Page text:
Sen. Josh Hawley, R-Mo., is a young man in a big hurry, and there’s nothing wrong with that. Abraham Lincoln’s law partner and biographer William Herndon said of the 16th president, “His ambition was a little engine that knew no rest.” Winston Churchill sighed to his mother, after an early setback, “I do not believe that the Gods would create so potent a being as myself for so prosaic an ending.” One close observer of Franklin D. Roosevelt, Harry Hopkins, marveled to another, Frances Perkins: “There’s something that he’s got. It seems unreasonable at times, but he falls back on something that gives him complete assurance that everything is going to be all right.” The engine of ambition, the inflated sense of self, the extreme confidence — these can be ingredients of political success, and sometimes even greatness.

The piece often missing in bright young things, however, is strategic patience. Hawley (at 41 the youngest U.S. senator) could have used some when he made the rash mistake of stepping forward to carry the Trump banner into the ceremonial tally of electoral college votes on Wednesday. It’s unclear whether he will pay a cost for the error, but he certainly has nothing to gain from it. And when you are part of a new generation of politicians all scrambling up the same pole, it is important to choose spotlight moments that offer some upside.

Hawley believes that there exists in America a “Trump vote” somehow distinct from President Donald Trump himself. But Trumpism is not a philosophical torch that can be passed from one runner to the next; Trumpism is nothing more or less than the star power of Trump. The senator compounds that mistake by failing to see that Trump’s star draws much of its power from the humiliation of people exactly like Josh Hawley.

Trump’s political brand was built on the serial destruction of ambitious men and women with distinguished résumés, flattering suits and neat haircuts. Perhaps you remember (Hawley may be too young) “Low-energy” Jeb Bush, “L’il” Marco Rubio, “Lyin’ ” Ted Cruz. In office, Trump has remained relentlessly on-brand. He belittled military leaders by calling them “my generals.” He destroyed Cabinet members too numerous to list. No one survives Trump; they are either made ridiculously servile to him — a la Sen. Lindsey Graham, R-S.C. — or they are defenestrated, such as former attorney general Jeff Sessions, who surely rues the day he stepped forward as a senator to give candidate Trump his first major endorsement.

Hawley may think that he’s impressing the Trump voters. But all he is doing is entertaining them; they are delighted to see Trump’s power over another hotshot product of America’s elite credentials factory and whatever delicious debasement Trump has in store for his next victim.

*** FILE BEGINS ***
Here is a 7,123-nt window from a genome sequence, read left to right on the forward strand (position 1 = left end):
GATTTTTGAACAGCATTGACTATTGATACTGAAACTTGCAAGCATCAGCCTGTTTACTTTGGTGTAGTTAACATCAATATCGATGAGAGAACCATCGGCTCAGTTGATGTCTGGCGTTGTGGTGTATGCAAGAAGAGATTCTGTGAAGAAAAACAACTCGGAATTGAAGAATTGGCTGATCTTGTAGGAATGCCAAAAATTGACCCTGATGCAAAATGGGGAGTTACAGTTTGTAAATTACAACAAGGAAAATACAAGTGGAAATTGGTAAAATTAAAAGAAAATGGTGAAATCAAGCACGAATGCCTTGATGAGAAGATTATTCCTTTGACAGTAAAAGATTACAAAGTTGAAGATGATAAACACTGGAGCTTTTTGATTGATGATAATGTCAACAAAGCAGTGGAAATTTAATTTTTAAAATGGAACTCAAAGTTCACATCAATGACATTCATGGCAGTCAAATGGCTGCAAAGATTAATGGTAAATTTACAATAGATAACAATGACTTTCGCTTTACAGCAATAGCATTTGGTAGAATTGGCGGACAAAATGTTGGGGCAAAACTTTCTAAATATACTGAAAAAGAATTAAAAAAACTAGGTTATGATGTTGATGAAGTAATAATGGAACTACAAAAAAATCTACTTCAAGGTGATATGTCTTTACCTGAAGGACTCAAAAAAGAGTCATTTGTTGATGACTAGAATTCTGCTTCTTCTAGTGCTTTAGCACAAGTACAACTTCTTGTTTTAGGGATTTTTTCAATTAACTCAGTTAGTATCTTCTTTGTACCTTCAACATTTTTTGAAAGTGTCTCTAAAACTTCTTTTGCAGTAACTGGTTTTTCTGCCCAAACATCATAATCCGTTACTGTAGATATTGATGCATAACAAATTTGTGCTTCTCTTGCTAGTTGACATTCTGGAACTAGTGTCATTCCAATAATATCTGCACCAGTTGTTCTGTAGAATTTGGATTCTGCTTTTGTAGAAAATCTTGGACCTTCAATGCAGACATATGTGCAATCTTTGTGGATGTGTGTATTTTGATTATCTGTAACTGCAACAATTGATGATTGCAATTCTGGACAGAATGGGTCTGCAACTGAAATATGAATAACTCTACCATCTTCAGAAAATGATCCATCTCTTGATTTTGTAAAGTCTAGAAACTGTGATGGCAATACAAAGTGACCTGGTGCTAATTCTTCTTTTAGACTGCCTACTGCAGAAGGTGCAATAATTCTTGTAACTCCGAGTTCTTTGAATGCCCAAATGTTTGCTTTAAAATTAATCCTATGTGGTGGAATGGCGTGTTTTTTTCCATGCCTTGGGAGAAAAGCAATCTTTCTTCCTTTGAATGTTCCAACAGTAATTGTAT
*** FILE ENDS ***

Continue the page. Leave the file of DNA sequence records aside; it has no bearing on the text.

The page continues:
If he is smart — and, by all conventional measures, he is — Hawley may have recognized his mistake the moment Sen. Ted Cruz, R-Texas, swept in with a covey of minor colleagues to join him at the ramparts. Cruz is Hawley 1.0, nine years older and obsolete. They are both talented constitutional lawyers (meaning they ought to know better); they both clerked for a Supreme Court chief justice; they both did some advocacy in the appellate courts on their way to elected office; they both excelled at irritating their colleagues as rookies on Capitol Hill.

The ambitious Texan has been trying to find traction with Trump voters ever since his 2016 humiliation, when Trump slurred Cruz’s father, made fun of Cruz’s wife and falsely accused Cruz of stealing the Iowa caucuses. Yet Cruz is nothing to those voters but another simpering pledge who grits his teeth into a fake smile and says to Trump: “Thank you, sir — may I have another?”

Hawley has the worst of all worlds. He’s on the wrong side of history, the wrong side of the facts, the dangerous side of Trump and the losing side of the issue. And he’s not even standing bravely alone. He’s surrounded by the GOP’s Apple Dumpling Gang.

Sen. Tom Cotton, R-Ark., is another young man in a big hurry — but not so fast that he didn’t wait, strategically, to see how this drama would take shape. The conservative darling watched as Hawley dashed off the cliff and Cruz & Co. went chasing after him. Then Cotton issued a principled statement concerning the constitutional authority of individual states to conduct their own elections. Cotton has kept a safe distance between himself and the squawking lame duck.

There is only one star of the Trump Show. Trump is poison to any ambitions but his own. Unless Josh Hawley wants to be the star’s next foil, he’d better start being more cautious.

David Von Drehle is the author “Rise to Greatness: Abraham Lincoln and America’s Most Perilous Year” and “Triangle: The Fire That Changed America.”

David Von Drehle is the author "Rise to Greatness: Abraham Lincoln and America’s Most Perilous Year" and "Triangle: The Fire That Changed America."

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